A major limitation of the above-mentioned strategies is that they depend on subtype-specific features. Limited by the difficulty and cost in doing experiments with those highly pathogenic strains, the HAI datasets for H5, H7 and H9 subtypes are rather small. Only a few researchers endeavored to analyze the antigenicity of those subtypes computationally [7, 8]. Besides, the development of a universal flu vaccine, i.e. a vaccine providing durable protection against several strains, is a goal that has been long sought after. Although the universal vaccine might still be a long shot, finding the antigenic patterns shared by multiple influenza subtypes would be one step towards it. Peng et al. analyzed the sequence mutation patterns of nine representative HA subtypes on the HA1 protein, and they found that these HA subtypes share similar patterns of moving average position information entropy (MAPIE) [8]. This provided a basis for developing a universal computational model for predicting the antigenicity of influenza. They also proposed a regional band-based method to predict the antigenicity of influenza for diverse subtypes, but the accuracy was only 75% on the combined dataset of multiple subtypes of influenza viruses. Although the defined regional bands are independent of the viral subtype, some of them are hardly correlated with antigenic variation, as was reported by Lees et al. [9]. Insufficient conserved information about the antigenicity of influenza viruses could hamper the prediction. Transfer learning could shed light on addressing this issue. Many examples have justified the feasibility for transfer learning, i.e. applying the knowledge discovered from previous tasks to a target task with fewer high-quality training data [10, 11]. Given the possible shared sequence patterns of multiple influenza subtypes, it is also plausible to develop a framework to apply the knowledge learned in H1 and H3, where there are large qualified serological assays data, to other subtypes with limited data.

The performance of computational models mainly depends on two factors: the quality of the input, i.e. data representation and the learning algorithm. A representation which keeps more relevant information about the predicting target will benefit the performance of machine learning models [12]. In this paper, we propose a method called Context-FreeEncoding Scheme (CFreeEnS) to encode protein sequence pairs into a numeric matrix.

CFreeEnS takes advantage of rich information about the physiochemical and structural properties of amino acids. This encoding scheme keeps information about conserved properties of amino acids, which makes it possible for learning methods (e.g. random forest) to capture the cross-subtype antigenic pattern of influenza viruses. Using random forest classifier as a downstream learning method, the predicting accuracy on every subtype (A/H1N1, A/H3N2, A/H5N1 or A/H9N2) is over 85.0%. On the influenza A/H5N1 dataset, it reaches 91.5%. The results show that CFreeEnS (integrated with random forest) outperforms other methods that use carefully designed subtype-specific features. On the combined dataset, the average testing accuracy of CFreeEnS reaches 84.6%, higher than 75.1% of the regional band-based universal model [8]. Besides, we investigate the performance of CFreeEnS in transfer learning. Specifically, we use a testing dataset with a subtype of influenza A viruses different from the training dataset. The highest accuracy prediction accuracy is 84.3% when the model is trained on the A/H1N1 dataset and tested on the A/H5N1. The proposed CFreeEnS uses substitution matrices in the AAIndex database [13]. Then, we systematically evaluated the performance of all the available indexes. By analyzing the performance patterns of those indexes, we found several physiochemical and biochemical properties could be closely related to the antigenicity of influenza viruses, regardless of viral subtypes. The antigenic patterns of diverse influenza subtypes may give insights into conserved mechanisms of influenza virulence, thereby paving the way for a universal vaccine to provide protection against multiple subtypes of influenza viruses.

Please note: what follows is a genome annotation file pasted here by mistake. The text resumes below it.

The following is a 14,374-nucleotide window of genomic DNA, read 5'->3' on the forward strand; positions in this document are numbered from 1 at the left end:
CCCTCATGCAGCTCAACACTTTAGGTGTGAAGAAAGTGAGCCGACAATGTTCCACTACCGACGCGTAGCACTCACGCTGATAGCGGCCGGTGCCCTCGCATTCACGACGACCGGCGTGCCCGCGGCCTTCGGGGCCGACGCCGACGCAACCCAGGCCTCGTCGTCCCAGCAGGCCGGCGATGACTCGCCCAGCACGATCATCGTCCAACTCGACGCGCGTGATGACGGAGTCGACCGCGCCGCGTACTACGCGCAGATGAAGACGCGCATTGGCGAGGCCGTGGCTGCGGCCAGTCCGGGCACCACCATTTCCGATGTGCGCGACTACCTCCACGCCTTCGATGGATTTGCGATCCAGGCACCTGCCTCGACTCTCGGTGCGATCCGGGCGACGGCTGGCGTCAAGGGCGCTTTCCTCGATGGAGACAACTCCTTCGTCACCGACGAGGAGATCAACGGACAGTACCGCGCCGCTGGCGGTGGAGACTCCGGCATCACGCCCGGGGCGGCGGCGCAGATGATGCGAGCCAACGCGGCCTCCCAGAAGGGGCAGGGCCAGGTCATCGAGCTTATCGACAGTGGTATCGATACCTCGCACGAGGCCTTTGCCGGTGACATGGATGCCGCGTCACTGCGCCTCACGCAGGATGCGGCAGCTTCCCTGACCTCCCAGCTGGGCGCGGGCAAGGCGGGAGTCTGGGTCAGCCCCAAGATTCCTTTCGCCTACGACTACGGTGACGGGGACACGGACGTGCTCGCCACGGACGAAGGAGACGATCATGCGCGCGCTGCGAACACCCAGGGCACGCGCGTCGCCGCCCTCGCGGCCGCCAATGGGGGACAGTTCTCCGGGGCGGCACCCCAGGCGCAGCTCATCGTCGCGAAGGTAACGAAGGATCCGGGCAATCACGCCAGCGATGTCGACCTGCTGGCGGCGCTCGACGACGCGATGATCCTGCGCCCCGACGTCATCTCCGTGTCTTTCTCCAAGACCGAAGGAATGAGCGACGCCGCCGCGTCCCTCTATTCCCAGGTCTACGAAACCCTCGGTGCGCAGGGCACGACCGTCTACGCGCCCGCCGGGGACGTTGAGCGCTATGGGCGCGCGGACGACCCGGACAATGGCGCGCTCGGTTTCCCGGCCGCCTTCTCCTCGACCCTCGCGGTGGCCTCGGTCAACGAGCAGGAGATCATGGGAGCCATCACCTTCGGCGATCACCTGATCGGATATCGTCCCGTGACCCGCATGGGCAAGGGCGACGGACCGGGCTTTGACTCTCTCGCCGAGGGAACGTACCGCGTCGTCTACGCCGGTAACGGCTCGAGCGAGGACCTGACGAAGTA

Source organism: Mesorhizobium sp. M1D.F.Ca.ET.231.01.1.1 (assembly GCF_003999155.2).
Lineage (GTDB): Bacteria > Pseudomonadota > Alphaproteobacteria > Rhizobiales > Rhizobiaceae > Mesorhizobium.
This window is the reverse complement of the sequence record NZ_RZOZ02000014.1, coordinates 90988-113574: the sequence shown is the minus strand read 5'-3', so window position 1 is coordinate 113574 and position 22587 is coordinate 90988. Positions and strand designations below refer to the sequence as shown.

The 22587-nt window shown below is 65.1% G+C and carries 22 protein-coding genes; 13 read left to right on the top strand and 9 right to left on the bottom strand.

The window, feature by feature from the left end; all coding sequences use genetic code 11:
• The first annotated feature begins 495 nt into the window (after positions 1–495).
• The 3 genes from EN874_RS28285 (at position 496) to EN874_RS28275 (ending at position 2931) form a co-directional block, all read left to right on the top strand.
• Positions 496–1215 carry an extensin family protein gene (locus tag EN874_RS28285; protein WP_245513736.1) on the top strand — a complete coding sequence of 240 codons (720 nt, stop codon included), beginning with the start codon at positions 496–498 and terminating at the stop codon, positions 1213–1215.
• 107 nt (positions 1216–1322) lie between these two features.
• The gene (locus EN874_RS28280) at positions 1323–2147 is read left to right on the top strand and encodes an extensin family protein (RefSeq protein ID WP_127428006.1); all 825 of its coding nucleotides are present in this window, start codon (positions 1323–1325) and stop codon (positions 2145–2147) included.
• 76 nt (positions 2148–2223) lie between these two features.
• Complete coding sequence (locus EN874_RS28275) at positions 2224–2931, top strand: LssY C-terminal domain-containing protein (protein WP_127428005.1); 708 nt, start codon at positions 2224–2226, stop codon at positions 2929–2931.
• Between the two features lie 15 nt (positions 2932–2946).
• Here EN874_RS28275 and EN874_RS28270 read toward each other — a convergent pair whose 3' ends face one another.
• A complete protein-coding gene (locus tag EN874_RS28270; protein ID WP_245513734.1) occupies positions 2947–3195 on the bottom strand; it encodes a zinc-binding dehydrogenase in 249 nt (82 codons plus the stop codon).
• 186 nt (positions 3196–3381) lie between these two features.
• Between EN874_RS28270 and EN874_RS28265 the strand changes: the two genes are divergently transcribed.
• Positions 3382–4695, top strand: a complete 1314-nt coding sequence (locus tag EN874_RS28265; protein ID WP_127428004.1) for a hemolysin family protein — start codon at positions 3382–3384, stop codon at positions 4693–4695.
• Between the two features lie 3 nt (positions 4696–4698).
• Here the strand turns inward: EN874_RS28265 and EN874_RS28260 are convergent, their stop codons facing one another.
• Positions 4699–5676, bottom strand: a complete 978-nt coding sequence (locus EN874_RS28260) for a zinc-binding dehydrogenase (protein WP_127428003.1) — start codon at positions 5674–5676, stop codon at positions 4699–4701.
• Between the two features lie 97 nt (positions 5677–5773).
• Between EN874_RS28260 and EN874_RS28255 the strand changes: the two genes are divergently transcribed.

Methods

Many machine learning algorithms, including deep neural network architectures, require an input of equal-length numeric vectors. A general pipeline for a machine learning project is shown in Fig. 1a. A non-numeric dataset should first be encoded into a numeric feature matrix X through some encoding scheme or handcrafted feature scores. Then, the numeric dataset X and label vector Y can be fed into machine learning models (e.g. deep neural networks) to minimize a loss function. The models should be evaluated with methods such as cross-validation for a separatetesting dataset. The performance of machine learning methods largely relies on the choice of data representation. Different representations can entangle and hide variant explanatory factors of the data.
Fig. 1
Fig. 1

A pipeline for machine learning projects and illustration for CFreeEnS. a Encoding a non-numeric dataset into equal-length numeric vectors is necessary for both traditional machine learning models and deep neural networks. b CFreeEnS encodes m aligned protein sequence pairs of length l with k substitution matrices, resulting in a numeric feature matrix X with dimension m×k×l